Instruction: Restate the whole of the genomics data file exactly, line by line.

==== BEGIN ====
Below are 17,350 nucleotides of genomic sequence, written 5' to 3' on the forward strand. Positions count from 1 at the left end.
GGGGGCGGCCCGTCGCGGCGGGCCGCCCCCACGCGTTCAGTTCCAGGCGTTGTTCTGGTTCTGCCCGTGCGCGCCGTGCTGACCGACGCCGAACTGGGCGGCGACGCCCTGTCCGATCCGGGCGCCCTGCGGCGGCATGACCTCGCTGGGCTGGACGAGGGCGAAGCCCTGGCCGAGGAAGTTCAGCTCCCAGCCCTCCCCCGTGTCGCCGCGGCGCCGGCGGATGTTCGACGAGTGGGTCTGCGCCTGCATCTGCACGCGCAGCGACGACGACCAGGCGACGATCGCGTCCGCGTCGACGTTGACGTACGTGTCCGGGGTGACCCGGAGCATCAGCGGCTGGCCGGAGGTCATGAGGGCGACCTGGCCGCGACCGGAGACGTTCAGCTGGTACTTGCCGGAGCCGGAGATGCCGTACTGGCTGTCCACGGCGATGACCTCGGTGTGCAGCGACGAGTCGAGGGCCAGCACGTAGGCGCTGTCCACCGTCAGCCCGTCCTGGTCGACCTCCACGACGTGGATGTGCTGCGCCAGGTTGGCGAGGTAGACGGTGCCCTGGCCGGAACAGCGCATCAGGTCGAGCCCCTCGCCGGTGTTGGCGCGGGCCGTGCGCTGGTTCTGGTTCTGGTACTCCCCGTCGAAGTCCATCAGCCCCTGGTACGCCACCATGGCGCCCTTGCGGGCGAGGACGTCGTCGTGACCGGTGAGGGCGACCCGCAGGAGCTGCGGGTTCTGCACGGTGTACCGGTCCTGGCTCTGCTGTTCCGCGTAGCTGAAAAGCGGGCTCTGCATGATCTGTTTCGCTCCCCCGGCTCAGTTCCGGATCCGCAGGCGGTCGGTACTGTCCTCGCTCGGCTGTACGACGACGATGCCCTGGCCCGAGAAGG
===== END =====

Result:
Below are 17,350 nucleotides of genomic sequence, written 5' to 3' on the forward strand. Positions count from 1 at the left end.
GGGGGCGGCCCGTCGCGGCGGGCCGCCCCCACGCGTTCAGTTCCAGGCGTTGTTCTGGTTCTGCCCGTGCGCGCCGTGCTGACCGACGCCGAACTGGGCGGCGACGCCCTGTCCGATCCGGGCGCCCTGCGGCGGCATGACCTCGCTGGGCTGGACGAGGGCGAAGCCCTGGCCGAGGAAGTTCAGCTCCCAGCCCTCCCCCGTGTCGCCGCGGCGCCGGCGGATGTTCGACGAGTGGGTCTGCGCCTGCATCTGCACGCGCAGCGACGACGACCAGGCGACGATCGCGTCCGCGTCGACGTTGACGTACGTGTCCGGGGTGACCCGGAGCATCAGCGGCTGGCCGGAGGTCATGAGGGCGACCTGGCCGCGACCGGAGACGTTCAGCTGGTACTTGCCGGAGCCGGAGATGCCGTACTGGCTGTCCACGGCGATGACCTCGGTGTGCAGCGACGAGTCGAGGGCCAGCACGTAGGCGCTGTCCACCGTCAGCCCGTCCTGGTCGACCTCCACGACGTGGATGTGCTGCGCCAGGTTGGCGAGGTAGACGGTGCCCTGGCCGGAACAGCGCATCAGGTCGAGCCCCTCGCCGGTGTTGGCGCGGGCCGTGCGCTGGTTCTGGTTCTGGTACTCCCCGTCGAAGTCCATCAGCCCCTGGTACGCCACCATGGCGCCCTTGCGGGCGAGGACGTCGTCGTGACCGGTGAGGGCGACCCGCAGGAGCTGCGGGTTCTGCACGGTGTACCGGTCCTGGCTCTGCTGTTCCGCGTAGCTGAAAAGCGGGCTCTGCATGATCTGTTTCGCTCCCCCGGCTCAGTTCCGGATCCGCAGGCGGTCGGTACTGTCCTCGCTCGGCTGTACGACGACGATGCCCTGGCCCGAGAAGG